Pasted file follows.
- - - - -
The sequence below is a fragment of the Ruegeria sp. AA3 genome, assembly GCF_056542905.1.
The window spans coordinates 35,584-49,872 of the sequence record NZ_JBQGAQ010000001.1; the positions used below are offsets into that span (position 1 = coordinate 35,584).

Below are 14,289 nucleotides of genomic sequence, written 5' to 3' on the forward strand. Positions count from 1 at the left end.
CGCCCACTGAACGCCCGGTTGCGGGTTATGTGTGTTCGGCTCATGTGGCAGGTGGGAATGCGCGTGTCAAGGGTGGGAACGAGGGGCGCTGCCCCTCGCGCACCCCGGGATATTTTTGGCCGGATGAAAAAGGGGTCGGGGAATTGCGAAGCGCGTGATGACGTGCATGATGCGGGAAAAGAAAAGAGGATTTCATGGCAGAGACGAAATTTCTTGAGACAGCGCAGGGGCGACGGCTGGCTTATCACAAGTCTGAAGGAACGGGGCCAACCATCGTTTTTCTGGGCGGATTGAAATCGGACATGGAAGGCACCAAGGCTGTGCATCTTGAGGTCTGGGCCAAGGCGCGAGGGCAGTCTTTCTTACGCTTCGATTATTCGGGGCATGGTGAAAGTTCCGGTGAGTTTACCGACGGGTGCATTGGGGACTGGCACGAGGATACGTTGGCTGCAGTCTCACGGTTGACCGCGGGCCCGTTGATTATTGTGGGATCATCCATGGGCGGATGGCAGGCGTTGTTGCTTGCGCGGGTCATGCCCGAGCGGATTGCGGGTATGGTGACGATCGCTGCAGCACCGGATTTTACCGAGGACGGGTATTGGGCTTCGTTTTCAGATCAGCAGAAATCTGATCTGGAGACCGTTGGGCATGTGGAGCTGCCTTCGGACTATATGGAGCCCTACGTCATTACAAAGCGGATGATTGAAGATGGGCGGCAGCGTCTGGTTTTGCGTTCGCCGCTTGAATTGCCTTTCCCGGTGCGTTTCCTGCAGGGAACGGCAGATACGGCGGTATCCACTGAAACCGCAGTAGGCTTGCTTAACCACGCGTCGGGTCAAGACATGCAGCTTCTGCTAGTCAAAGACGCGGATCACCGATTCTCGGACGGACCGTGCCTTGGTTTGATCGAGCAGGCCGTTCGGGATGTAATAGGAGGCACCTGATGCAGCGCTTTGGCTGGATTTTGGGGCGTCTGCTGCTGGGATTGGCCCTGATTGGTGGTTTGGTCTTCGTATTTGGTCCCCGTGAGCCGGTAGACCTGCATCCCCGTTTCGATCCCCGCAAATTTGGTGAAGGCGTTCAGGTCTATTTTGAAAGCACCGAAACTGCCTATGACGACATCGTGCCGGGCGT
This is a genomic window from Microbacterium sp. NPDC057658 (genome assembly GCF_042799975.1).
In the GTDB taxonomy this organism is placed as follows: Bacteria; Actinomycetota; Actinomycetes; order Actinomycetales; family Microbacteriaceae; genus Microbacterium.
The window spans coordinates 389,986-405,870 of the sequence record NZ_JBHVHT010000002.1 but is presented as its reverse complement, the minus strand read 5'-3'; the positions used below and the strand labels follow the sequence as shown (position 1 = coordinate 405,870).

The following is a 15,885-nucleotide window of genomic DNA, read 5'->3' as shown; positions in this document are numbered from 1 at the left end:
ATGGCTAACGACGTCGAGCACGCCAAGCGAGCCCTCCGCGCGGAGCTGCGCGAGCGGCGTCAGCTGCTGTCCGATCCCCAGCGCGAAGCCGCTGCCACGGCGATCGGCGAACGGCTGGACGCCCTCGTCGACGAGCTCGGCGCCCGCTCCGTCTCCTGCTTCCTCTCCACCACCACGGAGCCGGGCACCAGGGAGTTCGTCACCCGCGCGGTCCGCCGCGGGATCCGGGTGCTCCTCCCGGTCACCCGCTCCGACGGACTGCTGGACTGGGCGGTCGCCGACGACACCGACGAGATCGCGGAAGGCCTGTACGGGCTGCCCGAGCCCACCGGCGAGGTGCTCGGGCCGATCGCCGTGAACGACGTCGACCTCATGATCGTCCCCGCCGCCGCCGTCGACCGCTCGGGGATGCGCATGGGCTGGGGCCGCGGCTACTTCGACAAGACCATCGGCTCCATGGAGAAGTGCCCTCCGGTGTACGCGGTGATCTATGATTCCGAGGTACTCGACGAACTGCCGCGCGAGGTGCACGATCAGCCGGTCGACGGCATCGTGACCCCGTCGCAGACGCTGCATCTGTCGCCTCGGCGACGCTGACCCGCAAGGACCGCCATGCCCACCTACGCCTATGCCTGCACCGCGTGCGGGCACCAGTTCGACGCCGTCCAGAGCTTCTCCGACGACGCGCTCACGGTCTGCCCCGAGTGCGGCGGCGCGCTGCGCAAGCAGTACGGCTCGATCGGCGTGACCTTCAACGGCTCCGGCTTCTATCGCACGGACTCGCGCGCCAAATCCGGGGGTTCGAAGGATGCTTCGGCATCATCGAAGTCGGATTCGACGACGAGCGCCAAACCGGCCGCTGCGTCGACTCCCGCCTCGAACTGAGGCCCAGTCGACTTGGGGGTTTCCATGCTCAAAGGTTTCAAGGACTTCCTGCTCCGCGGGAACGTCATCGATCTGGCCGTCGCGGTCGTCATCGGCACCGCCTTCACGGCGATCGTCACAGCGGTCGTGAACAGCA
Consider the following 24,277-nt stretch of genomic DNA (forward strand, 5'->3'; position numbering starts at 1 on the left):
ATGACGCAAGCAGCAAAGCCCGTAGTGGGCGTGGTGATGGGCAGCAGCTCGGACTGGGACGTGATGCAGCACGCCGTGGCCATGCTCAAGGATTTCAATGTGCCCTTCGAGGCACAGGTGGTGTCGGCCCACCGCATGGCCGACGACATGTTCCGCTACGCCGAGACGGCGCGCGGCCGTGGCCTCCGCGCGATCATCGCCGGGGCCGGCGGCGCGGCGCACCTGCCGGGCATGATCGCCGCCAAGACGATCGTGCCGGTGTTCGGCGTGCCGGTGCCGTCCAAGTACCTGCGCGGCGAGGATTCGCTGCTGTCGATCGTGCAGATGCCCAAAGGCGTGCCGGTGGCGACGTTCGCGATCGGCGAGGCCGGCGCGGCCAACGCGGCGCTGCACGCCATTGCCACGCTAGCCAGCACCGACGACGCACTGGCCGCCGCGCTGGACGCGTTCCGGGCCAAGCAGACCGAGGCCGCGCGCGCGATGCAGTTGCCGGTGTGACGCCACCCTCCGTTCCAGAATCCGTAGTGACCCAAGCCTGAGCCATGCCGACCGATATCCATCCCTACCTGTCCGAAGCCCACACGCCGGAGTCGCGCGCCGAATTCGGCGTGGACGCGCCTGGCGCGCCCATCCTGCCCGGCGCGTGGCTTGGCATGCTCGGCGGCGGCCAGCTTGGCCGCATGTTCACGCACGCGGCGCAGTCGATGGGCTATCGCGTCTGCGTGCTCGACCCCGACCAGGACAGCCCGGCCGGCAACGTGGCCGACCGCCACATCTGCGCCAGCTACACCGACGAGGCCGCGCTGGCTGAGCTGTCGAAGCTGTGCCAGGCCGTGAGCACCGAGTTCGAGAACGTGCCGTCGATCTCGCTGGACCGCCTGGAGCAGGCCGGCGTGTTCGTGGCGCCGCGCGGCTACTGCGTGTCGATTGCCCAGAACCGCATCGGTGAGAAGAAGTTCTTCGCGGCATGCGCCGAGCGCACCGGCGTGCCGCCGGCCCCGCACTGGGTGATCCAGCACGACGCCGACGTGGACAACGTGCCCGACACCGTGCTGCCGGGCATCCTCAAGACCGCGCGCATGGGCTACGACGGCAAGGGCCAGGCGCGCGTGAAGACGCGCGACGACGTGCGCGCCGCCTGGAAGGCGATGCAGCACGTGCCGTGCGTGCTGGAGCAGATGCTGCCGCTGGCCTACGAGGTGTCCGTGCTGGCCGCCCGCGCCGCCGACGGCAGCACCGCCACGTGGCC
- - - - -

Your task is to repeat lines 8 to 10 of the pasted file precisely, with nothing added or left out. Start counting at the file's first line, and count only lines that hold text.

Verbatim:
The following is a 15,885-nucleotide window of genomic DNA, read 5'->3' as shown; positions in this document are numbered from 1 at the left end:
ATGGCTAACGACGTCGAGCACGCCAAGCGAGCCCTCCGCGCGGAGCTGCGCGAGCGGCGTCAGCTGCTGTCCGATCCCCAGCGCGAAGCCGCTGCCACGGCGATCGGCGAACGGCTGGACGCCCTCGTCGACGAGCTCGGCGCCCGCTCCGTCTCCTGCTTCCTCTCCACCACCACGGAGCCGGGCACCAGGGAGTTCGTCACCCGCGCGGTCCGCCGCGGGATCCGGGTGCTCCTCCCGGTCACCCGCTCCGACGGACTGCTGGACTGGGCGGTCGCCGACGACACCGACGAGATCGCGGAAGGCCTGTACGGGCTGCCCGAGCCCACCGGCGAGGTGCTCGGGCCGATCGCCGTGAACGACGTCGACCTCATGATCGTCCCCGCCGCCGCCGTCGACCGCTCGGGGATGCGCATGGGCTGGGGCCGCGGCTACTTCGACAAGACCATCGGCTCCATGGAGAAGTGCCCTCCGGTGTACGCGGTGATCTATGATTCCGAGGTACTCGACGAACTGCCGCGCGAGGTGCACGATCAGCCGGTCGACGGCATCGTGACCCCGTCGCAGACGCTGCATCTGTCGCCTCGGCGACGCTGACCCGCAAGGACCGCCATGCCCACCTACGCCTATGCCTGCACCGCGTGCGGGCACCAGTTCGACGCCGTCCAGAGCTTCTCCGACGACGCGCTCACGGTCTGCCCCGAGTGCGGCGGCGCGCTGCGCAAGCAGTACGGCTCGATCGGCGTGACCTTCAACGGCTCCGGCTTCTATCGCACGGACTCGCGCGCCAAATCCGGGGGTTCGAAGGATGCTTCGGCATCATCGAAGTCGGATTCGACGACGAGCGCCAAACCGGCCGCTGCGTCGACTCCCGCCTCGAACTGAGGCCCAGTCGACTTGGGGGTTTCCATGCTCAAAGGTTTCAAGGACTTCCTGCTCCGCGGGAACGTCATCGATCTGGCCGTCGCGGTCGTCATCGGCACCGCCTTCACGGCGATCGTCACAGCGGTCGTGAACAGCA
Consider the following 24,277-nt stretch of genomic DNA (forward strand, 5'->3'; position numbering starts at 1 on the left):